Thus the people of these byegone times lived in their various positions of life, and spent their days in times of peace or seasons of war. As for education, it was little thought of, and relegated to the minstrels and Monks until the Reformation rudely upset the ancient ways. — which was not accomplished without fierce opposition and bloodshed, and all the horrors of civil war — at least, such was the case in Scotland, of which the Lothians then formed a part. For, in Scotland the Reformation was accomplished by the upheaval of the people against the Clergy and Crown; whereas in England it was brought about by the King and Clergy against the Pope of Rome. Hence the autocratic rule of England in Church and State; and the democratic laws and ways of Scotland — civil and ecclesiastical. From this difference there again sprung the latter wars between England and Scotland, for Episcopacy and Presbytery were not content to dwell as peaceable neighbours under one monarchy; each vieing with the other to gain the ascendency, they at length put their disputes to the arbitriment of the sword, and outdid each other in deeds of violence and cruelty, as the chances of war permitted. To this cause can still be traced a lingering envy between the two nations, as the one reads and reflects upon the Prelatic persecutions their forefathers endured, and the other upon the cruel austerity and severity of the Presbyterians. Happily, this feeling is fast dying out, under the united influences of education, toleration, commerce, and inter-marriage.

King James VI. and I., thinking the more firmly to establish his double crown, resolved to impose Episcopacy on Scotland, but met with little success.

Charles I. followed the same policy, and when in Scotland in 1633 a.d., he appointed thirteen bishops. Four years later he commanded a Service book to be used in the churches of Edinburgh, but when the Dean began in old St. Giles to read the new liturgy, Jenny Geddes fiung a stool at his head, and a great riot arose in the church, from which the Bishop and Dean fled in fear. An order came from Charles to enforce the reception of the new prayers by the aid of the soldiery if necessary; but the spirit of the Scots was roused. Within two months — February and March, 1638 a.d. — nineteen-twentieths of the nation signed a document, called the National Covenant, by which they bound themselves, to oppose the introduction of Catholicism into Scotland, and to unite for the defence of their laws, their freedom, and their king. A General Assembly soon afterwards held in Glasgow, excommunicated the Bishops and abolished Prelacy in Scotland. Thus in thirty days the work of thirty years was undone, and the Church of Scotland was more firmly established than before on the basis of Presbyterianism,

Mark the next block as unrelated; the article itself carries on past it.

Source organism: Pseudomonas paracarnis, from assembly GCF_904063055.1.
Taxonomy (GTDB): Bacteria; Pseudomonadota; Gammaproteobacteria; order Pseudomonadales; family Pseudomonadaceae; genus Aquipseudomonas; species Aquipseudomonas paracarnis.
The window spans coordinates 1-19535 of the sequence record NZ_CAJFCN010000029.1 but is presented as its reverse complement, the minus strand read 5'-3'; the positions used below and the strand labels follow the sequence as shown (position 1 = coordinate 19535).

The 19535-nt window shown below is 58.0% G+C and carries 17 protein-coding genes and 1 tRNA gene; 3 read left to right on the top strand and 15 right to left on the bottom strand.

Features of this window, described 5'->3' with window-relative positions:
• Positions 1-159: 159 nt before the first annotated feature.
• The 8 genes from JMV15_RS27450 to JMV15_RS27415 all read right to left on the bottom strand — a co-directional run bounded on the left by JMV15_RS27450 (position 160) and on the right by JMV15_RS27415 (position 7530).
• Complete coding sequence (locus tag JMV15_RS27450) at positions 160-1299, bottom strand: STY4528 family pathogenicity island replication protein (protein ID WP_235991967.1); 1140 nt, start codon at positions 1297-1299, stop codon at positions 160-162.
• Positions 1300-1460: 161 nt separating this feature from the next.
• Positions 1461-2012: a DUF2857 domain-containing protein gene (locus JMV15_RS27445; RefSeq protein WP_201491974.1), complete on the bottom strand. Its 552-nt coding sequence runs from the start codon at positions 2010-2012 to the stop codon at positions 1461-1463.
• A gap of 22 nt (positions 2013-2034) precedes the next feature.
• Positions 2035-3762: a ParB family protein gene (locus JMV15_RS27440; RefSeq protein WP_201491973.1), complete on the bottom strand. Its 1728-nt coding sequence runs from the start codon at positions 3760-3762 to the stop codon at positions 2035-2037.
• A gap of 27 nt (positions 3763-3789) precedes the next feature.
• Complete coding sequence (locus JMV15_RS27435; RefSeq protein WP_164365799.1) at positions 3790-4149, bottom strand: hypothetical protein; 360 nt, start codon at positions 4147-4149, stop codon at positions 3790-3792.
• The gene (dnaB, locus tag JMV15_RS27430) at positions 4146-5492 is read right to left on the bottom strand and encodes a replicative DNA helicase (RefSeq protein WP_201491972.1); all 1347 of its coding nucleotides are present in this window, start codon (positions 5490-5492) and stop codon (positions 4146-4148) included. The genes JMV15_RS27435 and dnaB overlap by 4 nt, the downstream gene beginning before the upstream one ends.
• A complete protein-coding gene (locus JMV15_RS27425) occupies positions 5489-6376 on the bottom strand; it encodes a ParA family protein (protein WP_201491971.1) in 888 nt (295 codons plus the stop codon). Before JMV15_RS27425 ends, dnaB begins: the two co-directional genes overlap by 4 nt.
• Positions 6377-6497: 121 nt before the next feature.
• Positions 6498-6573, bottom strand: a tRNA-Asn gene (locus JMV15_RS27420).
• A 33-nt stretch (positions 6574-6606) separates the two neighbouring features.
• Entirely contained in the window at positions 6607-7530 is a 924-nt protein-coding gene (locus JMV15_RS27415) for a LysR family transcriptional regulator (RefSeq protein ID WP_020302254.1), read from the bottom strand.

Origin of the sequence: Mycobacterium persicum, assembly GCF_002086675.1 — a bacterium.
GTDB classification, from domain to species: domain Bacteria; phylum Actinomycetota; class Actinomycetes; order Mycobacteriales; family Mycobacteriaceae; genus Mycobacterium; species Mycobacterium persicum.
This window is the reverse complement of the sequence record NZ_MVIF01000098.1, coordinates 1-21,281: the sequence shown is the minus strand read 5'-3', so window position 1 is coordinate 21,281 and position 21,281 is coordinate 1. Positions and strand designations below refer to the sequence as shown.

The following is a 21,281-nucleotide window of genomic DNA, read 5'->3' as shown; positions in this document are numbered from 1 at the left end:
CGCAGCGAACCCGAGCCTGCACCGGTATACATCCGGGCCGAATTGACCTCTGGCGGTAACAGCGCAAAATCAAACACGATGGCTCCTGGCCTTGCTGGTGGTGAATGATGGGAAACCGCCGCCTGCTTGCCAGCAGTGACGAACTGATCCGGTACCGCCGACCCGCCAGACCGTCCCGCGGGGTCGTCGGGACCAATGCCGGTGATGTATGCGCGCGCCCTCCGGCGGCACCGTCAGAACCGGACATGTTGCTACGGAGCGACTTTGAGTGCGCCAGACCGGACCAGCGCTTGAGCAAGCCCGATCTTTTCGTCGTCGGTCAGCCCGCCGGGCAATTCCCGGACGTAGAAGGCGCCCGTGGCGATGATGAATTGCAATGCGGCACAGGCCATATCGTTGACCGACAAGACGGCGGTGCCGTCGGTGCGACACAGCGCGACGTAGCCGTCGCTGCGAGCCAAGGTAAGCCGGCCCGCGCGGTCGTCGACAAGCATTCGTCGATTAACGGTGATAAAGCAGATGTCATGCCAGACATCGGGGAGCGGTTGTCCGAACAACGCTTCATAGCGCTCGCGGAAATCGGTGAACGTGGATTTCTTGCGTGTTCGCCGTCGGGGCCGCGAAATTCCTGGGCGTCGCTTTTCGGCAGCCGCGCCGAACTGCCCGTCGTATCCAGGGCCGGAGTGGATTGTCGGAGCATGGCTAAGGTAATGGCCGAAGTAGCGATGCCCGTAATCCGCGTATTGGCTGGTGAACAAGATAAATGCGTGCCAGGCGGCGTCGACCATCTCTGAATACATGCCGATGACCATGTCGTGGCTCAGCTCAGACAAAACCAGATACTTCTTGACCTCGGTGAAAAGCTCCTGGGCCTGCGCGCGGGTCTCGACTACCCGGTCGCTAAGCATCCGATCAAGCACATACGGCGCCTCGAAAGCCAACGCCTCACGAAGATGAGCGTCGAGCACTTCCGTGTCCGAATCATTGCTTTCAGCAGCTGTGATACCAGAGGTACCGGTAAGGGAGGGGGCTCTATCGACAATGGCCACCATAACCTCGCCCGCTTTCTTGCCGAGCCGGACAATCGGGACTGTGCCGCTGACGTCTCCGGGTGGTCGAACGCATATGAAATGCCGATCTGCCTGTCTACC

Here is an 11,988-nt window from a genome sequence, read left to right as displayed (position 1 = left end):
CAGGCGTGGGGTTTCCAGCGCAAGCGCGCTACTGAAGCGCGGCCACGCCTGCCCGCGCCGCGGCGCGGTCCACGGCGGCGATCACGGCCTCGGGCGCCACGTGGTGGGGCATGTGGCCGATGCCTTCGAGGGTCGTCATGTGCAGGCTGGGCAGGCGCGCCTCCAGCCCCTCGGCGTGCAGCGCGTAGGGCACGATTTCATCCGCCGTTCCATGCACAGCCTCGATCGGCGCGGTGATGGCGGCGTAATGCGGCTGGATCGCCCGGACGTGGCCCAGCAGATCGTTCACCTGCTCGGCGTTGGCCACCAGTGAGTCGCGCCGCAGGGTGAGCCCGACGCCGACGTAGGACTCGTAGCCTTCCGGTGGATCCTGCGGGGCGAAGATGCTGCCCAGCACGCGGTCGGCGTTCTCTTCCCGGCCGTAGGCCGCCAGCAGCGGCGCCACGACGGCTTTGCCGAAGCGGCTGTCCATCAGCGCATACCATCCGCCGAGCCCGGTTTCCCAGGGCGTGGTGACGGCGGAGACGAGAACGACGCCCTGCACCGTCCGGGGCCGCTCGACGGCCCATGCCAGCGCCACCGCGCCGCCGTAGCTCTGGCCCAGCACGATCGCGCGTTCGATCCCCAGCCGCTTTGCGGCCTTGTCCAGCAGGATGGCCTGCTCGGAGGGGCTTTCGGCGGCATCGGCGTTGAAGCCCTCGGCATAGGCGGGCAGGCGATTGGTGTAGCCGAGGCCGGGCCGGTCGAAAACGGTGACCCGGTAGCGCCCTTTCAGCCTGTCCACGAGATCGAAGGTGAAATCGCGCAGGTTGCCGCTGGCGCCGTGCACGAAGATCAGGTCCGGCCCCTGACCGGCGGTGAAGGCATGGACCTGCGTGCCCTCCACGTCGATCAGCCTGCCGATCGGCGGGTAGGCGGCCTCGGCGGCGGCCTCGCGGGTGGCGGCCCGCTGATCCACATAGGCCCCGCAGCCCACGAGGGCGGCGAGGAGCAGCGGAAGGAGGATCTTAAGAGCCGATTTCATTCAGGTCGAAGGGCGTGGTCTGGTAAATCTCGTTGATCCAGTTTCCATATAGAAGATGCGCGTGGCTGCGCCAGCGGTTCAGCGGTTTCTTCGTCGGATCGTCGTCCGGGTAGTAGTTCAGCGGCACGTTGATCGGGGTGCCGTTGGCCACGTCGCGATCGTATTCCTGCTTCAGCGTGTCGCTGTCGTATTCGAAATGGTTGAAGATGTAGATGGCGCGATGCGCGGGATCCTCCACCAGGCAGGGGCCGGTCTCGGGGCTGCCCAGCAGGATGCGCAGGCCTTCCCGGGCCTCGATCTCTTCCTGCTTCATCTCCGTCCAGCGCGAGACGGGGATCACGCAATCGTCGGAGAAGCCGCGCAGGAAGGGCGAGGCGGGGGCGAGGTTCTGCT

Charles was enraged but impotent, as both the Scots and the English Parliaments were against him. About 1643 a.d., the Scottish army, 21,000 strong, crossed the border under General Leslie (Lord Leven), and after seizing Newcastle marched to York, near which they and the Parliamentary forces defeated the King’s troops. The battles of Naseby and Philiphaugh (in the latter of which Montrose was defeated) completed the discomfiture of Charles, who was at length impeached and beheaded 1649 a.d., after a mock trial ordered by the Long Parliament at the instigation of Cromwell. The Scots, to their honour, disapproved of this horrible deed, and as a practical protest against it, immediately proclaimed his exiled son, Charles II., King of Scotland, an act which again led to civil war, in which the English, under Cromwell, were eventually victorious. Meanwhile, Cromwell was made Protector of the Commonwealth, which included Scotland, and existed until the restoration of Charles II., 1660 a.d., when the two kingdoms were again placed under one monarchy, although the two Parliaments remained until the treaty of union, 1707 a.d.

In closing this chapter, I feel it my duty to remark that although I have somewhat anticipated events, I have merely done so the more efficiently to trace the times and circumstances under which Ye Kirk and Kirktown of West Calder sprung into existence. It was a practical result of the new-born zeal of the Scottish Nation, whose Church resolved to lengthen its cords and strengthen her stakes by erecting new churches and parishes at the same time, that many of the ousted clergy were restored to their former benefices. Thus in the year 1643 a.d., the large parish of Calder Comitis was divided into two districts, named Mid Calder and West Calder. The old church was now appropriated to Mid Calder, while the new church was erected in the upper district, which has given rise to the Kirktown of West Calder. In tracing the authentic history of West Calder it is essential to know that the village thereof is a Kirktown, because it grew up around its kirk, which distinguishes it from castle towns that grew up around their castles and burghs that were founded by royal charter. It will thus be seen that the principal source of information must be its ecclesiastical records.

To this might be added the feu charters, of the various houses and estates, if it were possible to get hold of them; as well as any other information, oral or written.